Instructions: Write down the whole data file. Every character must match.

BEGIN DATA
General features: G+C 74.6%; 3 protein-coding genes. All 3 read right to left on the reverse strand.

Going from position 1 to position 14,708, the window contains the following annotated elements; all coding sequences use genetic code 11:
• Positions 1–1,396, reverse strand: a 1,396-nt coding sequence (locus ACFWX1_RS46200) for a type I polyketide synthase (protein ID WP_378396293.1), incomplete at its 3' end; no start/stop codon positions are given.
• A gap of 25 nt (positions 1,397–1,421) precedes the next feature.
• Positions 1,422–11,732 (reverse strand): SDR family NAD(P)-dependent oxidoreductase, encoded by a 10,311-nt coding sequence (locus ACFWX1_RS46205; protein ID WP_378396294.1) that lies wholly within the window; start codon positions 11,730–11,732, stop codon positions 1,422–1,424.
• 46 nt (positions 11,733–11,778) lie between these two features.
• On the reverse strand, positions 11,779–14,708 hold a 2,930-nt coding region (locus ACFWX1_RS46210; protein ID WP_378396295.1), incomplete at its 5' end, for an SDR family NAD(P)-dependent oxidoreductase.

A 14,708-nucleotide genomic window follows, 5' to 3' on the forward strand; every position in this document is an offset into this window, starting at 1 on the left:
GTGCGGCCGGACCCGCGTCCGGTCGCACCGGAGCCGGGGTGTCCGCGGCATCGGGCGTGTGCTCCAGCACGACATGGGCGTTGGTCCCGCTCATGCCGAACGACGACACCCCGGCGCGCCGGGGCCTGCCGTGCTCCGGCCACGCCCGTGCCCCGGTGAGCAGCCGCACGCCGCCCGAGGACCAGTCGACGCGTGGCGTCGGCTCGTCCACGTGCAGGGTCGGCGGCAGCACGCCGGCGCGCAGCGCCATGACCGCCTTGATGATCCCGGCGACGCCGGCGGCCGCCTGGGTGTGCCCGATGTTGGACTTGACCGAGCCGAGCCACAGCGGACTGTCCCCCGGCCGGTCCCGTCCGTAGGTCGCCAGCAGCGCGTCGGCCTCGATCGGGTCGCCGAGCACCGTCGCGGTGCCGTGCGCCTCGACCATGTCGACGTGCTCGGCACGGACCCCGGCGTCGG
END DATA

General features: G+C 74.6%; 3 protein-coding genes. All 3 read right to left on the reverse strand.

Going from position 1 to position 14,708, the window contains the following annotated elements; all coding sequences use genetic code 11:
• Positions 1–1,396, reverse strand: a 1,396-nt coding sequence (locus ACFWX1_RS46200) for a type I polyketide synthase (protein ID WP_378396293.1), incomplete at its 3' end; no start/stop codon positions are given.
• A gap of 25 nt (positions 1,397–1,421) precedes the next feature.
• Positions 1,422–11,732 (reverse strand): SDR family NAD(P)-dependent oxidoreductase, encoded by a 10,311-nt coding sequence (locus ACFWX1_RS46205; protein ID WP_378396294.1) that lies wholly within the window; start codon positions 11,730–11,732, stop codon positions 1,422–1,424.
• 46 nt (positions 11,733–11,778) lie between these two features.
• On the reverse strand, positions 11,779–14,708 hold a 2,930-nt coding region (locus ACFWX1_RS46210; protein ID WP_378396295.1), incomplete at its 5' end, for an SDR family NAD(P)-dependent oxidoreductase.

A 14,708-nucleotide genomic window follows, 5' to 3' on the forward strand; every position in this document is an offset into this window, starting at 1 on the left:
GTGCGGCCGGACCCGCGTCCGGTCGCACCGGAGCCGGGGTGTCCGCGGCATCGGGCGTGTGCTCCAGCACGACATGGGCGTTGGTCCCGCTCATGCCGAACGACGACACCCCGGCGCGCCGGGGCCTGCCGTGCTCCGGCCACGCCCGTGCCCCGGTGAGCAGCCGCACGCCGCCCGAGGACCAGTCGACGCGTGGCGTCGGCTCGTCCACGTGCAGGGTCGGCGGCAGCACGCCGGCGCGCAGCGCCATGACCGCCTTGATGATCCCGGCGACGCCGGCGGCCGCCTGGGTGTGCCCGATGTTGGACTTGACCGAGCCGAGCCACAGCGGACTGTCCCCCGGCCGGTCCCGTCCGTAGGTCGCCAGCAGCGCGTCGGCCTCGATCGGGTCGCCGAGCACCGTCGCGGTGCCGTGCGCCTCGACCATGTCGACGTGCTCGGCACGGACCCCGGCGTCGG